KIX guitarist Ronnie Younkins, who is unable to tour with the band because he has been placed under house arrest after repeatedly getting in trouble with the police, discussed his battle with alcoholism in a new interview with Adika Live!. He said (as transcribed by Phoosi.com): “I’m just glad to be alive, and I’m glad that my daughter and my son and my wife talk to me. And I’m glad the guys in the KIX band still talk to me.
“The message that I have to share is that if you get sobriety, do everything in your power to stay there because if you go back out… The disease of alcoholism and drug addiction is progressive. It’s categorized as a disease. And it’s potentially fatal. This is a disease that causes poor behavior, bad behavior, insane behavior. I mean, I would become — it talks about it in the ‘Big Book’ of Alcoholics Anonymous — Doctor Jekyll and Mr. Hyde. I would turn into Mr. Hyde. And even when I wasn’t drinking, the physiology of my brain was all messed up so I was always kind of distant from everyone and just not with it. I tried to straighten up and do shows and stuff, and the guys could tell I wasn’t playing up to par. I wasn’t kidding anyone; I was just kidding myself. And it took my third arrest and being locked down and put in jail and then to getting locked down — thank God — from jail into a rehabilitation center for six months. And I thanked the judge for locking me in there for six months because now I could drive to work and if I see a liquor store, I just go by and [think] ‘poison.’ Anything that would ruin my life — I don’t entertain the idea of a drink. I go to meetings every day. I try to share with others. I’m reading my ‘Big Book’. I’m working on step four right now, which is searching and personal and moral inventory of my life. It’s got to do with resentments, angers and fears. So I’m working on that right now. And I’m in a good place — I really am.”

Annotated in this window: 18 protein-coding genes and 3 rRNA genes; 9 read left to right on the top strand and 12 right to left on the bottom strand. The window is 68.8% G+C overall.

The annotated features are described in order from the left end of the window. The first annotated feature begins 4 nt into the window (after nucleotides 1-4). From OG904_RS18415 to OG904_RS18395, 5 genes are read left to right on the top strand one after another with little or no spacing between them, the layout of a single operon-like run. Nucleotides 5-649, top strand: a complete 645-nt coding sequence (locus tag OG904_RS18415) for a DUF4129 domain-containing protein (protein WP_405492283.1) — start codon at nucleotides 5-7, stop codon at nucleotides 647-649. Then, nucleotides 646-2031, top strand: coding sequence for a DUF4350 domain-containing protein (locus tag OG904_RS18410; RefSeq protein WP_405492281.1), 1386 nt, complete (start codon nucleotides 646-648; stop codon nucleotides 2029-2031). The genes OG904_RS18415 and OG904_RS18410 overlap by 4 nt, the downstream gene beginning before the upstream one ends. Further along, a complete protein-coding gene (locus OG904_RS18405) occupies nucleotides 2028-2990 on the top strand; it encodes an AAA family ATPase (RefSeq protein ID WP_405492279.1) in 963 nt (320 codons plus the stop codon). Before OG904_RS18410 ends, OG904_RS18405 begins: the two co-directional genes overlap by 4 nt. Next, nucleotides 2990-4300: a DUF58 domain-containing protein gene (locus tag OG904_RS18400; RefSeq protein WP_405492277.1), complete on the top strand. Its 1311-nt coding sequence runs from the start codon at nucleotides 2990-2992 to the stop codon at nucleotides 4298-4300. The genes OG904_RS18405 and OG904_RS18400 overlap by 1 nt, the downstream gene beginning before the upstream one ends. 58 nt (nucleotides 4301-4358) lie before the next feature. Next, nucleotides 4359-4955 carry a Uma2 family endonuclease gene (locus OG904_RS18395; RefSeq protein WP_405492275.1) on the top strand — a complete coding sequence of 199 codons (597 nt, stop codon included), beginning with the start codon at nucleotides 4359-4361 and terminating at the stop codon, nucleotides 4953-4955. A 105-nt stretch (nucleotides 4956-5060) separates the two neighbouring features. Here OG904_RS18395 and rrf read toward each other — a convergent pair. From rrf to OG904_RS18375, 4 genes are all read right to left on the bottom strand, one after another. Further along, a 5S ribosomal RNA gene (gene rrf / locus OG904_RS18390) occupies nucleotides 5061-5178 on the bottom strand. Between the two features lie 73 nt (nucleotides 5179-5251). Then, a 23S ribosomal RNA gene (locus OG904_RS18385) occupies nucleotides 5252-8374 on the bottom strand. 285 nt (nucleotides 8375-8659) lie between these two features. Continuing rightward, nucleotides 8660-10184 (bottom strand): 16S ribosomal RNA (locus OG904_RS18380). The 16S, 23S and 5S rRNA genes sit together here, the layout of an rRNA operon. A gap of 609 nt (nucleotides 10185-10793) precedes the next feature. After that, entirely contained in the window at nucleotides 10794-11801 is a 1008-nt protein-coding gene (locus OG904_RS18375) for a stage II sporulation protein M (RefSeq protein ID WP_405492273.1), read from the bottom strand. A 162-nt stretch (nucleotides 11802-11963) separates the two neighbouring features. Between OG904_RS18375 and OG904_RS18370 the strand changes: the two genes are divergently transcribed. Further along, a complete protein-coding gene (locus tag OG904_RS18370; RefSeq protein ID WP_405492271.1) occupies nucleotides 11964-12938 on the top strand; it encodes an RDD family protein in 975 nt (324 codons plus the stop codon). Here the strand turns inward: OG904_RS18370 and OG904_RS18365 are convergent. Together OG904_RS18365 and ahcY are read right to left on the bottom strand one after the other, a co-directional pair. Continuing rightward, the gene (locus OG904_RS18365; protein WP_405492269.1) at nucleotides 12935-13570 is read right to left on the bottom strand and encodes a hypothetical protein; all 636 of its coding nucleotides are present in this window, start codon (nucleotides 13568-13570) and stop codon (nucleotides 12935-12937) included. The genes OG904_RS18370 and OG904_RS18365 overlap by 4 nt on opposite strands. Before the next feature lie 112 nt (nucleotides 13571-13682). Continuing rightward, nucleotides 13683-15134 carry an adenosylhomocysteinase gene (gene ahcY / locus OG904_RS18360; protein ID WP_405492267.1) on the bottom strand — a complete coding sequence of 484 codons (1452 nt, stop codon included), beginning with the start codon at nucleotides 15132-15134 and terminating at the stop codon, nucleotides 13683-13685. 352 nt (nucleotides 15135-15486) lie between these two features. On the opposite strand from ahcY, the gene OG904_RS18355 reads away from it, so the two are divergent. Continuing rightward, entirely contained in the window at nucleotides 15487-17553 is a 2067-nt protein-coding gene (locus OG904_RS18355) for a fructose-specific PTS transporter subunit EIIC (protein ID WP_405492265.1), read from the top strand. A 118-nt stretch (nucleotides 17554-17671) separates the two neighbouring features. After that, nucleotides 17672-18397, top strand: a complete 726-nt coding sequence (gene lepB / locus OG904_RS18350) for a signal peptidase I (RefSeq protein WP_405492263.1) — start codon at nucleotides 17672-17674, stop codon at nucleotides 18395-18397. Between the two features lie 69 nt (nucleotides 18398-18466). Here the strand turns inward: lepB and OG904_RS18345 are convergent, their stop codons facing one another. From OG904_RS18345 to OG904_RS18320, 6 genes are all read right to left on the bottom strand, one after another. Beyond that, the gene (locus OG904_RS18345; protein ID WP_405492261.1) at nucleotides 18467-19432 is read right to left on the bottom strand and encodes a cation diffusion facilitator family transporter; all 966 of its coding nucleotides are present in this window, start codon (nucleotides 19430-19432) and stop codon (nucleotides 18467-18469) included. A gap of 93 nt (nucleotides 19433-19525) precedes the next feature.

Ronnie, who is being temporarily replaced in KIX by Bob Paré, an accomplished musician who studied at the Music Institute in Los Angeles and taught music theory and guitar at several institutions, including Western Maryland College and Maryland Institute of Music, continued: “I miss the guys in the KIX band and everything, but they got tired of putting up with my shit. They gave me chance after chance after chance. A guy named Bob Paré — a great guitar player, a friend of mine, a friend of the band, of course — has taken my place, and it’s all good. I miss ’em. I miss playing, I miss the whole ritual of it — working on the guitars, packing. I love traveling; I miss that.”
Circling back to his recovery, Ronnie said: “I do everything told and I do everything suggested. And I will have one year sober and clean on the 28th of this month. And that’s the longest I’ve had since my 21 years of sobriety. And I’m holding on to my dear life to that. So after the 28th of this month, I’ll work on my second year. One day at a time. It’s so true.
“I went through a lot of beautiful times in sobriety — a lot of beautiful things with my family, my daughter, my son and my wife. And the guys in the band talk to me; I’m grateful for that.”